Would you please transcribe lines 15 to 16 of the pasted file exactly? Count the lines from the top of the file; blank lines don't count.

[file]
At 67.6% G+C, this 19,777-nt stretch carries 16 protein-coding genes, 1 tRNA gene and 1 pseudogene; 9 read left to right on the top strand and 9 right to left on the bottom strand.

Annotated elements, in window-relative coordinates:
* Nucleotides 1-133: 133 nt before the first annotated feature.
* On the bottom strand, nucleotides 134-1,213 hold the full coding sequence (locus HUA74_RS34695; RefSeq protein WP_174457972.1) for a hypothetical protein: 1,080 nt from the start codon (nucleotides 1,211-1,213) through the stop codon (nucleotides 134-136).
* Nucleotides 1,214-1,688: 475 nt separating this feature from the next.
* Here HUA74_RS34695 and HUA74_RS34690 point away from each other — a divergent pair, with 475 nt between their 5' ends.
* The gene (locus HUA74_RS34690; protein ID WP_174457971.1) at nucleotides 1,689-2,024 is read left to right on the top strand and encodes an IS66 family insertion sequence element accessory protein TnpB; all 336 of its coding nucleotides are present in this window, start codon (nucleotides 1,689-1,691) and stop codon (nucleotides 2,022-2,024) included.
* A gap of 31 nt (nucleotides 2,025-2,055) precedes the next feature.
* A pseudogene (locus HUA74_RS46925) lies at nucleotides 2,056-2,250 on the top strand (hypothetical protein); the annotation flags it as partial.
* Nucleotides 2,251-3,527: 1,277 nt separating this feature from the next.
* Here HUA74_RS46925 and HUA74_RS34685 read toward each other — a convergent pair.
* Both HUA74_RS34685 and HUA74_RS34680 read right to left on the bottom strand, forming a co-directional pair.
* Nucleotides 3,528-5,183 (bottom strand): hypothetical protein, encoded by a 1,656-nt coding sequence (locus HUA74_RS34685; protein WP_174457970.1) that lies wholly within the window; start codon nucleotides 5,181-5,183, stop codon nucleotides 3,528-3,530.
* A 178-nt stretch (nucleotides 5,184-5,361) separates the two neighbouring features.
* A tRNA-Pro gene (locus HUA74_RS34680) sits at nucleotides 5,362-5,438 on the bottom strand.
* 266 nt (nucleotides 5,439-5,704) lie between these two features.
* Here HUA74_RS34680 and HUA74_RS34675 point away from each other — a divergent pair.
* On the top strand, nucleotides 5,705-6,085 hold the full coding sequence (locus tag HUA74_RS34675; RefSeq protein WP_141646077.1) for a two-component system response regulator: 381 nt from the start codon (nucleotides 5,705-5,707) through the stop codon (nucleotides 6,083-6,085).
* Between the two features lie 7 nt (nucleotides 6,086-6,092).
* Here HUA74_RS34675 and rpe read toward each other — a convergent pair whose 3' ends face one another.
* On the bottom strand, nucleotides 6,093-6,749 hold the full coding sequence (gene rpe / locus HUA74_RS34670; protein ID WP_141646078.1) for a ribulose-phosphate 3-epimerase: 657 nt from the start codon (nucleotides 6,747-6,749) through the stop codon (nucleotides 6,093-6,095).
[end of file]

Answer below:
* A tRNA-Pro gene (locus HUA74_RS34680) sits at nucleotides 5,362-5,438 on the bottom strand.
* 266 nt (nucleotides 5,439-5,704) lie between these two features.